Tip No. 4

After you learn to time the jump, make sure you can differentiate your reds from your greens. Many a time has a greenhorn jumped with great enthusiasm into the coach of a halting train and half-exulted in delight till realization dawned that it was a ladies-only compartment.

While some of you noobs (and people from Delhi) might be wondering, “So whats the big deal ?” (or even secretly saying with a Ranjit-like smirk “Really baby ?”), remember – women in ladies compartments could also consist of fisher-women, policewomen and housewives who practice Jeet-Kune-Do (a Sunny Deol inspired martial art) as a hobby. So, show some respect to the women (if you are from Delhi, I know, you should shift back to Delhi) and stay away from the green stripe marks. At least on a local train.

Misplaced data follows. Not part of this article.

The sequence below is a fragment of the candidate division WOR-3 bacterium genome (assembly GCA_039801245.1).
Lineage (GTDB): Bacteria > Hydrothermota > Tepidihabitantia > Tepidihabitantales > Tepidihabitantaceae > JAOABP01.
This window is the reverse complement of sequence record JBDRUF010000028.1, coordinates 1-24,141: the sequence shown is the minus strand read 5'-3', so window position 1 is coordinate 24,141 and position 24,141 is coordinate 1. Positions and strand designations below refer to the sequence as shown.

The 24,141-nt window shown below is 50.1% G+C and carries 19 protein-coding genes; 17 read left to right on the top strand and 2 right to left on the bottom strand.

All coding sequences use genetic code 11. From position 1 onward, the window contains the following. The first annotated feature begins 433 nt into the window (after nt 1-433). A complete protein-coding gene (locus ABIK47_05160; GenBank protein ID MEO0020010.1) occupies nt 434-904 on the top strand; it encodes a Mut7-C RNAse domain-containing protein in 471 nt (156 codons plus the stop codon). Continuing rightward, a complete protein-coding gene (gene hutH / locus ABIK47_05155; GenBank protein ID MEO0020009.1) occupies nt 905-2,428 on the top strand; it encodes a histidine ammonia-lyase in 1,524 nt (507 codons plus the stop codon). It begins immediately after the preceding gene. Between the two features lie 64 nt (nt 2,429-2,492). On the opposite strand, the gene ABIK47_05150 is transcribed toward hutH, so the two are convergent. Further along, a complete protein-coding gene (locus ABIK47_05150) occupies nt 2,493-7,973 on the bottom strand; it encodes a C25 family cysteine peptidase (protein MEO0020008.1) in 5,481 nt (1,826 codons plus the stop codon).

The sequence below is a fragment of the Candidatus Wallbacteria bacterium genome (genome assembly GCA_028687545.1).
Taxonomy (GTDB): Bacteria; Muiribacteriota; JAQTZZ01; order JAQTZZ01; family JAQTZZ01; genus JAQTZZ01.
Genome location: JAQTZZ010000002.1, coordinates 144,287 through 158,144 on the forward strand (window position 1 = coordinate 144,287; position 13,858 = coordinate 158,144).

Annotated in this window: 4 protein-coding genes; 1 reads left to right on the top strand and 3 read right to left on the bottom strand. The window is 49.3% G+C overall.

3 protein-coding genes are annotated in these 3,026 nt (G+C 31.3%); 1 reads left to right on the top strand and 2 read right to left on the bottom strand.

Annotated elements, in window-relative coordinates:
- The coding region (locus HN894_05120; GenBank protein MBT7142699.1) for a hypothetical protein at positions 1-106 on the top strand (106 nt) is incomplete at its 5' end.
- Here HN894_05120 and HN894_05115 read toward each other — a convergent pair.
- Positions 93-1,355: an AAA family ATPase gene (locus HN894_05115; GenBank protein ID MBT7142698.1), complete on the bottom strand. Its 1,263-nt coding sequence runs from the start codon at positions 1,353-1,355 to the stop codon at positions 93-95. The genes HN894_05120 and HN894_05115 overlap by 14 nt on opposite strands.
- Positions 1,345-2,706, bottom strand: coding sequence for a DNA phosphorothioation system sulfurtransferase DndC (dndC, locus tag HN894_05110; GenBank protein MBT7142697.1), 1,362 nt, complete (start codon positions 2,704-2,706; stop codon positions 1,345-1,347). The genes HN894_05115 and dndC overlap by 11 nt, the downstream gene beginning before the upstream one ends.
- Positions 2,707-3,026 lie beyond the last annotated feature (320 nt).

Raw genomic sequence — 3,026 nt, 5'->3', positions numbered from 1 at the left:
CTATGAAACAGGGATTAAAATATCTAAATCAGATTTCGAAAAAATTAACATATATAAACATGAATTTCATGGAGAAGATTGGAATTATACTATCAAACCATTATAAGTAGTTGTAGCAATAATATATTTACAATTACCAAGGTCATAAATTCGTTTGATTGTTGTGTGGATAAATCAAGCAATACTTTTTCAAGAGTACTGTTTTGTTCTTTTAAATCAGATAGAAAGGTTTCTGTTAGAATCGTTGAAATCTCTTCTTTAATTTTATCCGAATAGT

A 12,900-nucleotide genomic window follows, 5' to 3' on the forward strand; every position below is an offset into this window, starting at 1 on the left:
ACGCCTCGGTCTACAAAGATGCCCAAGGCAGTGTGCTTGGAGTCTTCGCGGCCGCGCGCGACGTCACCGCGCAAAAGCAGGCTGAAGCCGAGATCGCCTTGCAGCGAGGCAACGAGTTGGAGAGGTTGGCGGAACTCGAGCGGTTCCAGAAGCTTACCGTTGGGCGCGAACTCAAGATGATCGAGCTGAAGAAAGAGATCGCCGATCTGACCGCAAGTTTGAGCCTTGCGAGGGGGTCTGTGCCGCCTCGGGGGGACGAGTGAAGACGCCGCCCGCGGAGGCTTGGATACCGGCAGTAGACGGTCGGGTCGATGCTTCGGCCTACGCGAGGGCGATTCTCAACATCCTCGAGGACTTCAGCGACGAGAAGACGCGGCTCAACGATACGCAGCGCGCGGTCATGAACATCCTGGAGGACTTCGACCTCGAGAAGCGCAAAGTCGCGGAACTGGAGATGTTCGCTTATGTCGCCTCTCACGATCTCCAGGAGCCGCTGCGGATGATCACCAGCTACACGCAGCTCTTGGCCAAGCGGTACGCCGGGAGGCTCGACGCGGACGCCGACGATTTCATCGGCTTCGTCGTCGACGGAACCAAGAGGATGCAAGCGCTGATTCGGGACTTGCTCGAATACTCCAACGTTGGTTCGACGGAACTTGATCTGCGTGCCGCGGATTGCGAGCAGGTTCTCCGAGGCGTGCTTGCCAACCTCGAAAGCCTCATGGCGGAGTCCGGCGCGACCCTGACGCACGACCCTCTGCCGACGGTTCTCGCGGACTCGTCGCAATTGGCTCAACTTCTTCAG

Tip No. 5

The footwear is important.

There is only one kind of footwear that matters out there – cowboy boots with little spikes attached to the rear. Just kidding.

However, one of those trekking shoes with a thick sole will ensure that your feet not only get treated with respect, it can also mete out treatment to ill-behaved shoes if need be. (How dare they disrespect 5 cm of sole ? Take that you puny little formal shoe, and that.) Just be sure the guy standing next to you is not wearing a better one.

Tip No. 6

I saved the best for the last. Just like the boss level in every good video game, there is a legendary beast called the Virar local. It has been known to make grown men nervous and little children wail like they were made to sit and watch Geoffrey Boycott bat for all 5 days of a test match.